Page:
In many ways, marriage is considered an economic partnership. When you and your spouse go through a divorce, one of the most important tasks associated with the process is to untangle the financial affairs of each party from one another. In New York, property division (which includes all assets) adheres to the doctrine of equitable distribution, which states that all assets must be split in an equitable, but not necessarily equal manner.
If you own a professional practice, the value of your practice will have to be determined before you can resolve all of the property division matters associated with your case. This valuation process can be very complex. There are many factors which must be analyzed before the court can arrive at the true value of your professional practice.
The first step in the process consists of a discovery period where each party’s attorney will review the financial records of the practice. It’s important to understand that only financial records will be analyzed. Confidential patient information is not subject to discovery.
Your professional practice will be considered part of the marital estate regardless of when you started or joined the practice. If you became part of the practice after getting married, all of its value will be considered part of the marital estate. However, if you entered the practice prior to the marriage, the court will only consider the increase in practice’s value during marriage to be marital property.
In order to determine this increase in value, financial records will be evaluated to identify the value of the practice both at the time of the marriage and at the time the divorce action was initiated.
Methods of Valuing a Professional Practice
Before you can arrive at the true value of your practice, you must first determine the standard of value that will be used. The following standards of value are generally accepted by the court:
- Fair market value – the price a buyer would be willing to pay to purchase the practice on the open market
- Liquidation value – the amount of money the owners would receive in the event that they were forced to sell the practice; the liquidation value is almost always lower than the fair market value since it implies the sale was required and not entered into of the owner’s free will
- Going concern value – this is a broad concept that evaluates several other standards of value in order to arrive at an estimate of the practice’s true value
- Book value – the value obtained by adding up all of the practice’s assets and subtracting all liabilities from this total; book value is sometimes used as evidence when determining fair market value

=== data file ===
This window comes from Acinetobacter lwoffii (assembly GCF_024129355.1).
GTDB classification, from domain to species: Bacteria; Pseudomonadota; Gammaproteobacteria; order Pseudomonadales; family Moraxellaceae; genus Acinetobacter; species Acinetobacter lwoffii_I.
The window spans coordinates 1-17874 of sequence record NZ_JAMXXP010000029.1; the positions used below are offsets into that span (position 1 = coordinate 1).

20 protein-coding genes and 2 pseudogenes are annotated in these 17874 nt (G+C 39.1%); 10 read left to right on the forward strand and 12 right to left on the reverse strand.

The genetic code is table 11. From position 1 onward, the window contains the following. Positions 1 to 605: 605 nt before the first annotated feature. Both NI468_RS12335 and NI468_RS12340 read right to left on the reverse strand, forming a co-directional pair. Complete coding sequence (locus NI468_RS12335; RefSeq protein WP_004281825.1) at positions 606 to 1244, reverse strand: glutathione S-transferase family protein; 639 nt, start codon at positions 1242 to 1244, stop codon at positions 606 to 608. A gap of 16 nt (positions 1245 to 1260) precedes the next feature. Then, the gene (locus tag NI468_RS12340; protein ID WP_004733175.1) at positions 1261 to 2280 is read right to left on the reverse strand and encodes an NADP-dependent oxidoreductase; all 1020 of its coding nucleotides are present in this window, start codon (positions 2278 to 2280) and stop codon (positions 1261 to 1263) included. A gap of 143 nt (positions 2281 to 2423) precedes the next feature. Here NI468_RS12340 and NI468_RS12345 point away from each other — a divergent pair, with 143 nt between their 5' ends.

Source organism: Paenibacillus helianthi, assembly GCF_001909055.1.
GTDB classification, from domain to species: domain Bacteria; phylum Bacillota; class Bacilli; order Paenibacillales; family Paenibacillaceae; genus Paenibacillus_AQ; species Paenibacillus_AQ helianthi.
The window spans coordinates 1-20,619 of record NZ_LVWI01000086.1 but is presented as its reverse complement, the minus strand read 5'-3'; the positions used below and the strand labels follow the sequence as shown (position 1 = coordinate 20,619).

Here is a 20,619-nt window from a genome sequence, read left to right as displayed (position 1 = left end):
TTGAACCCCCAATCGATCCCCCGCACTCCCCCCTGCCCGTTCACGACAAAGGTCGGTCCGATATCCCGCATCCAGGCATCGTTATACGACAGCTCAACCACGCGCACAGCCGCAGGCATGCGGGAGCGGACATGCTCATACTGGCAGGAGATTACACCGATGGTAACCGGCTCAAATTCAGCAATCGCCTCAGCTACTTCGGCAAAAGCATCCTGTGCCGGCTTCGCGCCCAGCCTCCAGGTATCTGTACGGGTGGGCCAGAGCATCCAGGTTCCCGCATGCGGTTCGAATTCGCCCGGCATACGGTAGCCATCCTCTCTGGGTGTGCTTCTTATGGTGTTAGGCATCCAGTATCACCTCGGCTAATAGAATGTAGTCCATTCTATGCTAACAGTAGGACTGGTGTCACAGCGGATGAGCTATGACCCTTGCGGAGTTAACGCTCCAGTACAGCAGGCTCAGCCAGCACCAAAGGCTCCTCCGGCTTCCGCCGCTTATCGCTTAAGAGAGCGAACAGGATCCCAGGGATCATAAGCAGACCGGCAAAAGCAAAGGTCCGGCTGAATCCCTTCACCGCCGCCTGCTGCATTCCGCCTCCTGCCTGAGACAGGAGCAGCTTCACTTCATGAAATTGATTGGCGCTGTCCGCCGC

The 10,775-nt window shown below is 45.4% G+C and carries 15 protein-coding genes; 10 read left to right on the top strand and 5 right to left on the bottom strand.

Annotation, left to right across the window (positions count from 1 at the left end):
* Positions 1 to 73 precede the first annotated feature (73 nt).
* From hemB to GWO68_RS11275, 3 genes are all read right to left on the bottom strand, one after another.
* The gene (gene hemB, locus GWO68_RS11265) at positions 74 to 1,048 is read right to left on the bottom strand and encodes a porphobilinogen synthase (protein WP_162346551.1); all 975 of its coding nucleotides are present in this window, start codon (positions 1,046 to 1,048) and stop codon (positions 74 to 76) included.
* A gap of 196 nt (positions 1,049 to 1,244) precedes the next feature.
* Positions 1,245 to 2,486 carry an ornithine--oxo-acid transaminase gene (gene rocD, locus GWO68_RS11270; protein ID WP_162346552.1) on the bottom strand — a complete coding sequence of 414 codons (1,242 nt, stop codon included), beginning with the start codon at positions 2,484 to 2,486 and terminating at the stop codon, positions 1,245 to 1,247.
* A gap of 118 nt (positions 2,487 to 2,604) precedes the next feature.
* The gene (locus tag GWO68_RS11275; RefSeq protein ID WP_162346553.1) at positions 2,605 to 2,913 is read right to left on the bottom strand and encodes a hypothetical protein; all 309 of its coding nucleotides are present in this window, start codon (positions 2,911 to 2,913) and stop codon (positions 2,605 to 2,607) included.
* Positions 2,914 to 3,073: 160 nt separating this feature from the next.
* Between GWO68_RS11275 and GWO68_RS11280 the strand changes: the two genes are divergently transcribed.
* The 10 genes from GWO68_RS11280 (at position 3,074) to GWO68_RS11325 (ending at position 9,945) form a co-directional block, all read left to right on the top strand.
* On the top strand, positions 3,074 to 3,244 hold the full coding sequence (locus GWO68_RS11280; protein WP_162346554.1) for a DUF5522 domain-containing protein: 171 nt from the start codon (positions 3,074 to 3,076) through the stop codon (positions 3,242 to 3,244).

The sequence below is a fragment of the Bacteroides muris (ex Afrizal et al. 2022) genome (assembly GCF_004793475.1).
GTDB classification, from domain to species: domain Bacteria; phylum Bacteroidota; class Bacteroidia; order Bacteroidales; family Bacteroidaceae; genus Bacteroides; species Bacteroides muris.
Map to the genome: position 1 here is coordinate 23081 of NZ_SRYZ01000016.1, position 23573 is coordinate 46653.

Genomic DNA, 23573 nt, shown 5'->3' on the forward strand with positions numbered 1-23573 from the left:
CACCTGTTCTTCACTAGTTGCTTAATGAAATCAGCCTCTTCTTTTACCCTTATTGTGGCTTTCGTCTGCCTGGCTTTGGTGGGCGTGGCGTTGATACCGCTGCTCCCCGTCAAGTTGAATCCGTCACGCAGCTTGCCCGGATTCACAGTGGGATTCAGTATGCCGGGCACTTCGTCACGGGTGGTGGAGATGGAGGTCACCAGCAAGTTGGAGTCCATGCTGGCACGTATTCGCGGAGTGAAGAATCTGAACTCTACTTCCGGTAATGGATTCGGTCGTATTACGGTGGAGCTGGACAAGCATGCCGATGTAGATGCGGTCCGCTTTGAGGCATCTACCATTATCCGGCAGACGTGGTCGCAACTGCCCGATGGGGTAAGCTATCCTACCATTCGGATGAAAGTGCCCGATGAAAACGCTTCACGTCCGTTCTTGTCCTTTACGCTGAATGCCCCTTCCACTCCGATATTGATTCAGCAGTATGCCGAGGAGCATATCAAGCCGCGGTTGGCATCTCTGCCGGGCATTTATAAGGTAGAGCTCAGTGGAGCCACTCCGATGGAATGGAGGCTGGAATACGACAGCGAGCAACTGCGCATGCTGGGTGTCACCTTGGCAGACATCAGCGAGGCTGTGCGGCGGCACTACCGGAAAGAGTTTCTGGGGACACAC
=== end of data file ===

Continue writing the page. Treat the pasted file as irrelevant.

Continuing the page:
- Original cost value – the purchase cost or start-up cost of the practice
In most instances, the court will use fair market value as the method for determining the worth of a professional practice as part of a divorce. However, this total will generally be reduced by the value of any debts or liens associated with the practice.
Expert witnesses will need to testify when determining the value of your practice. These experts should be highly qualified and understand the facts associated with your case. As part of the valuation process, these experts must consider more than just the fair market value of the practice. Other factors to consider include:
- Tangible assets of the practice
- Accounts receivable
- Contingency fees for work performed during the marriage
- 401(k)s, IRAs and other employment-related pension accounts
Dividing the Practice between Each Party
While the professional practice will be factored into all property division agreements, courts will never actually divide the practice in a way that makes each spouse an owner, partner or shareholder. There are two reasons for this:
- New York State statutes prohibit non-professionals from owning a share of a professional practice
- Creating a situation where each spouse is a co-owner of a business goes against the goal of separating each party from the other’s financial affairs
In addition, the court will never force you to sell your professional practice so that the proceeds can be split between you and your spouse. Instead, the court will award the practice to the owning spouse and in return, the non-owning spouse will either receive:
- A monetary award representing their share of the practice
- Some other marital property that is equal in value to their share (an offsetting property award)
In most instances, the court will issue an offsetting property award unless there isn’t enough other property in the marital estate to offset this value.
Why You Need an Experienced Divorce Attorney
There are several factors which make your choice of attorney crucial if you own a professional practice:
- There is no single required valuation method used in all cases
- The expert appraiser plays a crucial role in the valuation process
- The court has a tremendous amount of discretion in deciding which valuation method to use, how to apply this method to the facts of your case, and in the determination of the actual value of your practice
Due to all of the ambiguity associated with this process, a highly skilled and experienced attorney can play a critical role in the way the valuation is determined.
Les Martin has been handling property division disputes since the Equitable Distribution law went into effect in New York in 1980, and he litigated one of the very first New York Equitable Distribution cases in 1981. He has worked on many cases requiring the valuation of a professional practice, and he knows all of the important factors which go into determining this value. This experience will give you the edge you need when seeking to protect your best interests in court.
If you are considering filing for divorce, please contact Les Martin, Attorney at Law today to schedule a consultation. Mr. Martin serves clients in Nassau, Suffolk and Queens Counties, and throughout all of New York City.